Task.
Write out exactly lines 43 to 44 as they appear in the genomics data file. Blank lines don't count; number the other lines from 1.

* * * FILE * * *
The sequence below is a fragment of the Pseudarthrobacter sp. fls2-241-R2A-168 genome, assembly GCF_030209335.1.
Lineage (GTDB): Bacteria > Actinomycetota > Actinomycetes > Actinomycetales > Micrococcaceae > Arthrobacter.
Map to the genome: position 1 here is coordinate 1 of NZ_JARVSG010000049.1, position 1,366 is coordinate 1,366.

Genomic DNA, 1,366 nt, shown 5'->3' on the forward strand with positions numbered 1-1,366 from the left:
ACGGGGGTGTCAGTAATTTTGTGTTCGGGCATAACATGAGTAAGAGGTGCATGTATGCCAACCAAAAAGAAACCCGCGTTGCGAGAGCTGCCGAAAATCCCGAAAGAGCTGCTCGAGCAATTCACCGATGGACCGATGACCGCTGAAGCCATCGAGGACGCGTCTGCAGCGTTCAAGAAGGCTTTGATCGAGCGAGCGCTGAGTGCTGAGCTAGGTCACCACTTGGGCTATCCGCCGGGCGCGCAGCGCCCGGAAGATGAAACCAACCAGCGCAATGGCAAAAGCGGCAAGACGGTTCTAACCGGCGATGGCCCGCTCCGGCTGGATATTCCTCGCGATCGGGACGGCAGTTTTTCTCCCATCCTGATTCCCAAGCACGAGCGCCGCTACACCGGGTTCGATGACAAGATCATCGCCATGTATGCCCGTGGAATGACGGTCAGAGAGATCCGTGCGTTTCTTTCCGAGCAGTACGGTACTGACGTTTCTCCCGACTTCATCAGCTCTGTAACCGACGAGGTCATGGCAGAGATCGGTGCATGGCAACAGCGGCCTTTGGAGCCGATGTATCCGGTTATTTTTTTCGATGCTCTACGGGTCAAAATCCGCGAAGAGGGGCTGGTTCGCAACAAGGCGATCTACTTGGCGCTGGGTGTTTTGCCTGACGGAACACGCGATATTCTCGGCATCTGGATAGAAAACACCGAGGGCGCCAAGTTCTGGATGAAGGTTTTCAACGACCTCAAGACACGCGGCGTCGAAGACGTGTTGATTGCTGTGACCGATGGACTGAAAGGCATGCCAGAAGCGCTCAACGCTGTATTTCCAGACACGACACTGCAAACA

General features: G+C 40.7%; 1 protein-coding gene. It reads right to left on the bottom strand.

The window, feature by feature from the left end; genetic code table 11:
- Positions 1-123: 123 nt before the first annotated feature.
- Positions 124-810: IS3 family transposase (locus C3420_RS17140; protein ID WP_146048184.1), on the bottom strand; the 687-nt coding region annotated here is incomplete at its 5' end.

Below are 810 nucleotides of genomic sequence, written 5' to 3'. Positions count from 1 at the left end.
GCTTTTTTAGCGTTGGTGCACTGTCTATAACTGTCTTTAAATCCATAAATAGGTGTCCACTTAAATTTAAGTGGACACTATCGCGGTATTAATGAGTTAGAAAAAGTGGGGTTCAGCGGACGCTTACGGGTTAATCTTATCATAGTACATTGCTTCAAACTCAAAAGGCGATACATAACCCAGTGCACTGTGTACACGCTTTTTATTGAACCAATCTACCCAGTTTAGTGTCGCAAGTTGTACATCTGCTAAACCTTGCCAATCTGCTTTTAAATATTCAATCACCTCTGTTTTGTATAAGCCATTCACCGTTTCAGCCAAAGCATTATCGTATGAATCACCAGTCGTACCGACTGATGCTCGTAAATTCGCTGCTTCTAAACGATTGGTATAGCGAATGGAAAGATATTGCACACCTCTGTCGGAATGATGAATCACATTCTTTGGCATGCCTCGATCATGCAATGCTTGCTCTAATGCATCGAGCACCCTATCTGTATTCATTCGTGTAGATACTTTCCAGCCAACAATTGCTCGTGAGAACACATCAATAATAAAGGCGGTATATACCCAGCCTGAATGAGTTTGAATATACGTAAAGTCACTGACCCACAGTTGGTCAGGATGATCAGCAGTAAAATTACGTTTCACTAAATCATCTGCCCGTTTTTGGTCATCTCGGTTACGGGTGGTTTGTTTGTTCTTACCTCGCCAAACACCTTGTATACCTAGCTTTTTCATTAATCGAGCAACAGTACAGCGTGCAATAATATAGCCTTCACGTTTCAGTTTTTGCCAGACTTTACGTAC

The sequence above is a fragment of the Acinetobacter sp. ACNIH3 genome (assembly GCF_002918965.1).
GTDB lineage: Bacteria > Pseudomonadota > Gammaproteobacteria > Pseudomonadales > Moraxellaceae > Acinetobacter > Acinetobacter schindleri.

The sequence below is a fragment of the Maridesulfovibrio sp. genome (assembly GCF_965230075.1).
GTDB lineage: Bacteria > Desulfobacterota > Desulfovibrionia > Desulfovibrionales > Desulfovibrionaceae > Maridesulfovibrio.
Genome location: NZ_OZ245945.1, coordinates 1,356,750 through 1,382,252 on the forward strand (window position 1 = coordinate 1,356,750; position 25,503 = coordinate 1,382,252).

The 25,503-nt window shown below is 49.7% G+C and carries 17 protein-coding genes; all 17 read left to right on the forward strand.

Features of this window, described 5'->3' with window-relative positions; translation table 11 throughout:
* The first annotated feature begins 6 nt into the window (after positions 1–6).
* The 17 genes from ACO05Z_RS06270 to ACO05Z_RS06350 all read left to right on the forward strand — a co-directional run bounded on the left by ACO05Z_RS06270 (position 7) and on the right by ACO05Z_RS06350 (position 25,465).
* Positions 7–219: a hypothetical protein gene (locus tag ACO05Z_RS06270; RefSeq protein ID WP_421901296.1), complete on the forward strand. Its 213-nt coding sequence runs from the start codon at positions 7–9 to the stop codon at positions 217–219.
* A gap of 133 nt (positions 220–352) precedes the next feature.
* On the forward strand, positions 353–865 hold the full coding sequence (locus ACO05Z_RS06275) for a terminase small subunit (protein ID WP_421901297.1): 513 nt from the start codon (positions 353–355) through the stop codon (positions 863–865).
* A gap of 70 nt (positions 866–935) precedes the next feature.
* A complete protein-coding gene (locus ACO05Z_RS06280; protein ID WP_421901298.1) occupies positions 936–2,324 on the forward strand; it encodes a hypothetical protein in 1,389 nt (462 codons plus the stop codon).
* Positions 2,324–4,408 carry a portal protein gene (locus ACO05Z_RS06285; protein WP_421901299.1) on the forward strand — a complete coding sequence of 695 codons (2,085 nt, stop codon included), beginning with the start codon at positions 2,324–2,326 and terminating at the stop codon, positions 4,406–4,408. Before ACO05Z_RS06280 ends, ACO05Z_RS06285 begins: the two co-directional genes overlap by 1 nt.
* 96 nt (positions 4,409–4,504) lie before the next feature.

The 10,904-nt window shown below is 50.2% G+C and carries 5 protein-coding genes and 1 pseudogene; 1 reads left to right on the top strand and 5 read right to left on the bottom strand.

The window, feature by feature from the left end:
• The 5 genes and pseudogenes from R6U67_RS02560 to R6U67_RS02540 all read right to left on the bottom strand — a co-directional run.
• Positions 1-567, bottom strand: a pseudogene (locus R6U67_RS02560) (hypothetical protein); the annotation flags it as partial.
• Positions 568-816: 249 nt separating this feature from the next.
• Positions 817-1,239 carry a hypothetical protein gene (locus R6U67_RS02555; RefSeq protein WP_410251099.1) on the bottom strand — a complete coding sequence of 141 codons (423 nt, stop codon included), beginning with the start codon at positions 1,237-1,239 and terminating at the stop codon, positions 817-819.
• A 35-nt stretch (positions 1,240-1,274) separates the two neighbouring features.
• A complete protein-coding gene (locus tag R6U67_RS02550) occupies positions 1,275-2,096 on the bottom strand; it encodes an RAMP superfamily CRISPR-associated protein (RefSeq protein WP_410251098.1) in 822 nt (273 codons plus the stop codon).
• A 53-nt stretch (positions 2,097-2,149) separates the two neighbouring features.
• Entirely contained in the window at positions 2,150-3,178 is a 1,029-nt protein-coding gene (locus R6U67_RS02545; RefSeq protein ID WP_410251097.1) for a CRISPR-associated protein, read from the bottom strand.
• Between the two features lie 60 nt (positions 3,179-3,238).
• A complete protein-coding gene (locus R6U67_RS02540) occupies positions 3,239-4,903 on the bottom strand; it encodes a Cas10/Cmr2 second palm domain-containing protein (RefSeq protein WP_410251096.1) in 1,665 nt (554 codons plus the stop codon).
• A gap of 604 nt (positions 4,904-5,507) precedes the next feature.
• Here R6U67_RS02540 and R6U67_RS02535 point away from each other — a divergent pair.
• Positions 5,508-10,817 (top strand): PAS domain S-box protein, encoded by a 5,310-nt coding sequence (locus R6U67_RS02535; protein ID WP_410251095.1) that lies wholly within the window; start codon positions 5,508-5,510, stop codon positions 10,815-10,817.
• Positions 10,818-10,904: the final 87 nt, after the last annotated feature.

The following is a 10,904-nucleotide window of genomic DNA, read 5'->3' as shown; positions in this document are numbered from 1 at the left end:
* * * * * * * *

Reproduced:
• Positions 10,818-10,904: the final 87 nt, after the last annotated feature.

The following is a 10,904-nucleotide window of genomic DNA, read 5'->3' as shown; positions in this document are numbered from 1 at the left end: